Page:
Sunday, July 12, 2015

Staying Connected

Image taken from Imdb.com

On a recent date night, my handsome husband took me to see Pixar's new film Inside Out. It's about a little girl and her emotions. I'll admit, I feel like I'm kind of an expert in this area already with three dramatic daughters at home, but the movie made an impression on me.

Riley, the pre-adolescent main character, moves with her family from an idyllic Minnesota childhood filled with friends, family, and hockey to bustling San Francisco to support her father's new business enterprise. Things do not go smoothly. Even the strongest of family units can be jarred by the stress of relocating, and cracks begin to show in Riley's family almost immediately. The moving truck is delayed, the new house and school aren't exactly what Riley had expected, and Riley's dad is overwhelmed with setting up his new business and investors.

The movie dives into what is going on in Riley's head as she forms new memories and attachments in her new home. The characters Joy, Anger, Sadness, Disgust, and Fear all play parts in forming her new identity. She is trying to make new connections to old ideas, to the things that make her uniquely her--her friends, her sense of humor, her love of hockey, her family. But these old pieces of her identity are being seriously strained. She misses her old friends. She struggles to try out for a new hockey team. She's not feeling like her silly self. And it seems like her family unit has been irreparably damaged. She just wants things to go back to the way they were. 

The most important pieces of Riley's identity become untethered until all that's left is her family, and even that is hanging by a thread. But then a strange thing happens: she begins to form new islands of her personality. And the old ones return--a bit different, but still there. Who Riley is is a fluid thing, influenced by her new environment, but no less beautiful than before--just different. 

I think ministry life is a lot like the movie Inside Out, and I encourage you to see it for yourselves. Appointments and the friends and support network that go along with them are in a regular state of flux. It might feel after a particularly difficult meeting or big move that you are unsure of who you even are anymore.  But as you undoubtedly know already, you are always growing and changing, becoming the person God is shaping you to be. Sometimes this change comes easily, like adding honey to your tea--the addition makes the end result sweeter and more comforting. But sometimes this change is hard, like boiling water for pasta--messy, hot, and time-sensitive, but eventually everything softens.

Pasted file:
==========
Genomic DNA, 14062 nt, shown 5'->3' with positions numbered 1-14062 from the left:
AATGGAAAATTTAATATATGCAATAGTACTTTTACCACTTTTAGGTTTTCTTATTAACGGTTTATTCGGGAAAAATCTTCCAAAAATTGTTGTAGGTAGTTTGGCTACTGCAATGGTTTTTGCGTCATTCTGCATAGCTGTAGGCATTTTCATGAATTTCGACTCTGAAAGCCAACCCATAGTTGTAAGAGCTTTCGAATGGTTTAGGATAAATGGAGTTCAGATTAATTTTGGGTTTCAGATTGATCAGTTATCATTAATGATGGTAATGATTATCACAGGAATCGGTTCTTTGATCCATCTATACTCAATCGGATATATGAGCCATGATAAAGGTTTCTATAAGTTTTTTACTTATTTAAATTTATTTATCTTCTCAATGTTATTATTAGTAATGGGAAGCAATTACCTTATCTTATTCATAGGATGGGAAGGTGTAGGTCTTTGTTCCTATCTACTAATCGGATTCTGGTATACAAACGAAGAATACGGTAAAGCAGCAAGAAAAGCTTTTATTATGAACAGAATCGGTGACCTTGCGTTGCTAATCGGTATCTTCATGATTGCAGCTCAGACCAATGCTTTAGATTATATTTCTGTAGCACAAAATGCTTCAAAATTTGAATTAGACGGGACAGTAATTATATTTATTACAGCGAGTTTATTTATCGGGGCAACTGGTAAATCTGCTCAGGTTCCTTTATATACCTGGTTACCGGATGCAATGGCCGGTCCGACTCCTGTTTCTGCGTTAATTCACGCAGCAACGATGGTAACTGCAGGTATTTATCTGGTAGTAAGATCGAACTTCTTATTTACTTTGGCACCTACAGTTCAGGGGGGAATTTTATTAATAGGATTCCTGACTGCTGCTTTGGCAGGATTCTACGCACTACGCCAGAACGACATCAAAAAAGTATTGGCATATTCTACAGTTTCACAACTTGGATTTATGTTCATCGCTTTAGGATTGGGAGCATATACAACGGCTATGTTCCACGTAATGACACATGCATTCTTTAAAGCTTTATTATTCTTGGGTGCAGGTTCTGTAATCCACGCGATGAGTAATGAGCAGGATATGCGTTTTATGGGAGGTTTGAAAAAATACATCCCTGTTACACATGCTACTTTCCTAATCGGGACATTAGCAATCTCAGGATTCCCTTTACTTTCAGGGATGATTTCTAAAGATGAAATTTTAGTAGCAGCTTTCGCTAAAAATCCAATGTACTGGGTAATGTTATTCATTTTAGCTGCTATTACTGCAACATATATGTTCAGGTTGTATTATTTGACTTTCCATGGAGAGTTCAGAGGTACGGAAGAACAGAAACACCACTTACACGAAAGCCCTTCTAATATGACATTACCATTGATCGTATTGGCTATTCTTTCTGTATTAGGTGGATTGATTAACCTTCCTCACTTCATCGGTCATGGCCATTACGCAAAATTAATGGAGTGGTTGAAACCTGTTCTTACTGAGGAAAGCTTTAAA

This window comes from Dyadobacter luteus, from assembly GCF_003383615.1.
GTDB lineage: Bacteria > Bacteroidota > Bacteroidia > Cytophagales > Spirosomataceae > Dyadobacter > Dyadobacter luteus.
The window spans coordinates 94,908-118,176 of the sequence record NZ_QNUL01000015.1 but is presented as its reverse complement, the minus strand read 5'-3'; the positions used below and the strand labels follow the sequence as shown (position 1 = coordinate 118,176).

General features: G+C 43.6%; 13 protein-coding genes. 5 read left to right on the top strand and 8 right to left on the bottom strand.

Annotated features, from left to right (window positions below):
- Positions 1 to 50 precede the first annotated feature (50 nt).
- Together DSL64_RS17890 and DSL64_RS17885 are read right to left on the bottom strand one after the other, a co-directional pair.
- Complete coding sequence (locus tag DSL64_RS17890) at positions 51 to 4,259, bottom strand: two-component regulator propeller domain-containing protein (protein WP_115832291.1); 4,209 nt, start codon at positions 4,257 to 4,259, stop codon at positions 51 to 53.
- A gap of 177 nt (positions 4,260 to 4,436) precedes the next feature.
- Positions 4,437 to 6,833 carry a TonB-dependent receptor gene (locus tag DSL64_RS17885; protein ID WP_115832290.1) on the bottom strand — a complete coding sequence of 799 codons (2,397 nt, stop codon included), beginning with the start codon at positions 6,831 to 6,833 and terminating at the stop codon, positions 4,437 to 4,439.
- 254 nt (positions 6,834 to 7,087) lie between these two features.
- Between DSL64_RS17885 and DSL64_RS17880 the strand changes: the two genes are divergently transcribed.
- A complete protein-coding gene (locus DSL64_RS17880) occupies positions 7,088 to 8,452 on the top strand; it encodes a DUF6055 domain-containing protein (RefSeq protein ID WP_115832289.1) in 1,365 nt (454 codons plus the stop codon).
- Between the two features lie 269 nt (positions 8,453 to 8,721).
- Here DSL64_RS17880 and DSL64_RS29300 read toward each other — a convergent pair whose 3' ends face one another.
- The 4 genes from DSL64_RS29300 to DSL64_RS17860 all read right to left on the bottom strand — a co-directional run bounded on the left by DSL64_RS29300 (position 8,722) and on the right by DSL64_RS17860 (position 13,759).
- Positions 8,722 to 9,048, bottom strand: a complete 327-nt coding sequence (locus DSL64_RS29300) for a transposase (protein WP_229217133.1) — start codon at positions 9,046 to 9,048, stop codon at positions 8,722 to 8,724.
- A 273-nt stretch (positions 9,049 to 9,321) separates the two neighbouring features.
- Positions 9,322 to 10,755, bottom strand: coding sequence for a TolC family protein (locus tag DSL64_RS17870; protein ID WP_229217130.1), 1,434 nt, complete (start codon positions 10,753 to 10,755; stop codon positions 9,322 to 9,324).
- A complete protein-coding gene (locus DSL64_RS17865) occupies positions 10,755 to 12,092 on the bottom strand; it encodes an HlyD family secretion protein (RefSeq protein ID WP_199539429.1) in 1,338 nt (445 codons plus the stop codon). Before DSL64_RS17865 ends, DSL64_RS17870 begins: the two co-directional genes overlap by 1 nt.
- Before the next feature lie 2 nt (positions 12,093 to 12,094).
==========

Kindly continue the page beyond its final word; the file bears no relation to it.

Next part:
When change comes, it can be helpful to maintain meaningful connections to the things that make us us--friends, family, pets, and hobbies. Social media like Facebook and Twitter has made it easier than ever to stay connected with friends and family. My family finds it helpful to stay in contact with old friends through Face Time or Skype. We try to combine new as well as old when we move, so that there is familiarity along with the newness--same bedspread but new curtains, for instance. Maintaining routines, like morning prayers and devotions or keeping a regular sabbath, can also help.

We also add people to "our tribe" in each community we live, forming a beautiful and varied network of support everywhere we go. We do this through inviting other young families in our church or nearby clergy to dinner once a week, or by striking up conversations with people we meet at the park or grocery store. I'll admit that this is easy with young children, as they are a reliable source of conversation starters, but you'd be surprised how much you have in common with people once you start talking. That "me, too!" moment is the best feeling of connection I know.

You don't need to be in ministry to experience these issues! Tell me: how do you maintain meaningful connections during challenging times?

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